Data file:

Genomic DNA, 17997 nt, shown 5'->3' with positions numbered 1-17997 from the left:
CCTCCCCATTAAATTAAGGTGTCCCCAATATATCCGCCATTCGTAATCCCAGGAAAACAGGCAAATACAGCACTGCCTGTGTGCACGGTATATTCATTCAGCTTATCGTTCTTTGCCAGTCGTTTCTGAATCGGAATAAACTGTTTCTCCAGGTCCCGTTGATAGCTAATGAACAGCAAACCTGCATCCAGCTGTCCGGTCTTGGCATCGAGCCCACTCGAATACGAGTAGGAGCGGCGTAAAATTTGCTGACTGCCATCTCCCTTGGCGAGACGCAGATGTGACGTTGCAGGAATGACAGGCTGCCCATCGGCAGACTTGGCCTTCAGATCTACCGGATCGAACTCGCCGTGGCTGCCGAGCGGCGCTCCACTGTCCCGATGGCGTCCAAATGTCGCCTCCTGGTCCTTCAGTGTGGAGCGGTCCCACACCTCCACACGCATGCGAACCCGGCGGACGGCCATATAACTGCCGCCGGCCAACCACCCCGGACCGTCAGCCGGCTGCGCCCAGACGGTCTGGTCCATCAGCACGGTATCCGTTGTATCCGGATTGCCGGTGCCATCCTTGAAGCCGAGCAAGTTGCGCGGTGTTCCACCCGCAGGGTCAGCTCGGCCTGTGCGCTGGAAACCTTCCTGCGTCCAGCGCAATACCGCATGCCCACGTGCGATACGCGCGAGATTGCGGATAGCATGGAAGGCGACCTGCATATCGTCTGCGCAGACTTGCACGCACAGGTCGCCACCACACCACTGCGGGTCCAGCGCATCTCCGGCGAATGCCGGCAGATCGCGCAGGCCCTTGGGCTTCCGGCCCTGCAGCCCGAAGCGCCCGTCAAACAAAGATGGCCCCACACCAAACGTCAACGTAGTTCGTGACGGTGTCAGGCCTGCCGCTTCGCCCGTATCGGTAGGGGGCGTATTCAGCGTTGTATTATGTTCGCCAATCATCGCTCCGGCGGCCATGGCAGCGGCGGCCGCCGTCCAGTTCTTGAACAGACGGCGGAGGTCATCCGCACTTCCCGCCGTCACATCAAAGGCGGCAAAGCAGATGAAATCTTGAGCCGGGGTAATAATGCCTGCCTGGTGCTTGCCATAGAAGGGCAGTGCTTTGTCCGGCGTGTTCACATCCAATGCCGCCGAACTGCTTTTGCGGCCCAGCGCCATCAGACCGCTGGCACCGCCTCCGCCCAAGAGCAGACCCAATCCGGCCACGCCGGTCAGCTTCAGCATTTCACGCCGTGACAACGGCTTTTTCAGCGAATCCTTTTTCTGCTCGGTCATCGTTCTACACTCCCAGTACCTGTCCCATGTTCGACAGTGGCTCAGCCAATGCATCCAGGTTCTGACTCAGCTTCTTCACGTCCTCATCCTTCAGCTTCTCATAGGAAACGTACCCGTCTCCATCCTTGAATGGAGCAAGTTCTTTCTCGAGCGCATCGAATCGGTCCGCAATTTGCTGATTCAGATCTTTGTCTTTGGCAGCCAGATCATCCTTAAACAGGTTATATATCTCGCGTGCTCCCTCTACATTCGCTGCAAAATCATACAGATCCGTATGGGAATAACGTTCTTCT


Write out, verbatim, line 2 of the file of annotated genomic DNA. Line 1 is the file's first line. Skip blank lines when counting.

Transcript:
CCTCCCCATTAAATTAAGGTGTCCCCAATATATCCGCCATTCGTAATCCCAGGAAAACAGGCAAATACAGCACTGCCTGTGTGCACGGTATATTCATTCAGCTTATCGTTCTTTGCCAGTCGTTTCTGAATCGGAATAAACTGTTTCTCCAGGTCCCGTTGATAGCTAATGAACAGCAAACCTGCATCCAGCTGTCCGGTCTTGGCATCGAGCCCACTCGAATACGAGTAGGAGCGGCGTAAAATTTGCTGACTGCCATCTCCCTTGGCGAGACGCAGATGTGACGTTGCAGGAATGACAGGCTGCCCATCGGCAGACTTGGCCTTCAGATCTACCGGATCGAACTCGCCGTGGCTGCCGAGCGGCGCTCCACTGTCCCGATGGCGTCCAAATGTCGCCTCCTGGTCCTTCAGTGTGGAGCGGTCCCACACCTCCACACGCATGCGAACCCGGCGGACGGCCATATAACTGCCGCCGGCCAACCACCCCGGACCGTCAGCCGGCTGCGCCCAGACGGTCTGGTCCATCAGCACGGTATCCGTTGTATCCGGATTGCCGGTGCCATCCTTGAAGCCGAGCAAGTTGCGCGGTGTTCCACCCGCAGGGTCAGCTCGGCCTGTGCGCTGGAAACCTTCCTGCGTCCAGCGCAATACCGCATGCCCACGTGCGATACGCGCGAGATTGCGGATAGCATGGAAGGCGACCTGCATATCGTCTGCGCAGACTTGCACGCACAGGTCGCCACCACACCACTGCGGGTCCAGCGCATCTCCGGCGAATGCCGGCAGATCGCGCAGGCCCTTGGGCTTCCGGCCCTGCAGCCCGAAGCGCCCGTCAAACAAAGATGGCCCCACACCAAACGTCAACGTAGTTCGTGACGGTGTCAGGCCTGCCGCTTCGCCCGTATCGGTAGGGGGCGTATTCAGCGTTGTATTATGTTCGCCAATCATCGCTCCGGCGGCCATGGCAGCGGCGGCCGCCGTCCAGTTCTTGAACAGACGGCGGAGGTCATCCGCACTTCCCGCCGTCACATCAAAGGCGGCAAAGCAGATGAAATCTTGAGCCGGGGTAATAATGCCTGCCTGGTGCTTGCCATAGAAGGGCAGTGCTTTGTCCGGCGTGTTCACATCCAATGCCGCCGAACTGCTTTTGCGGCCCAGCGCCATCAGACCGCTGGCACCGCCTCCGCCCAAGAGCAGACCCAATCCGGCCACGCCGGTCAGCTTCAGCATTTCACGCCGTGACAACGGCTTTTTCAGCGAATCCTTTTTCTGCTCGGTCATCGTTCTACACTCCCAGTACCTGTCCCATGTTCGACAGTGGCTCAGCCAATGCATCCAGGTTCTGACTCAGCTTCTTCACGTCCTCATCCTTCAGCTTCTCATAGGAAACGTACCCGTCTCCATCCTTGAATGGAGCAAGTTCTTTCTCGAGCGCATCGAATCGGTCCGCAATTTGCTGATTCAGATCTTTGTCTTTGGCAGCCAGATCATCCTTAAACAGGTTATATATCTCGCGTGCTCCCTCTACATTCGCTGCAAAATCATACAGATCCGTATGGGAATAACGTTCTTCT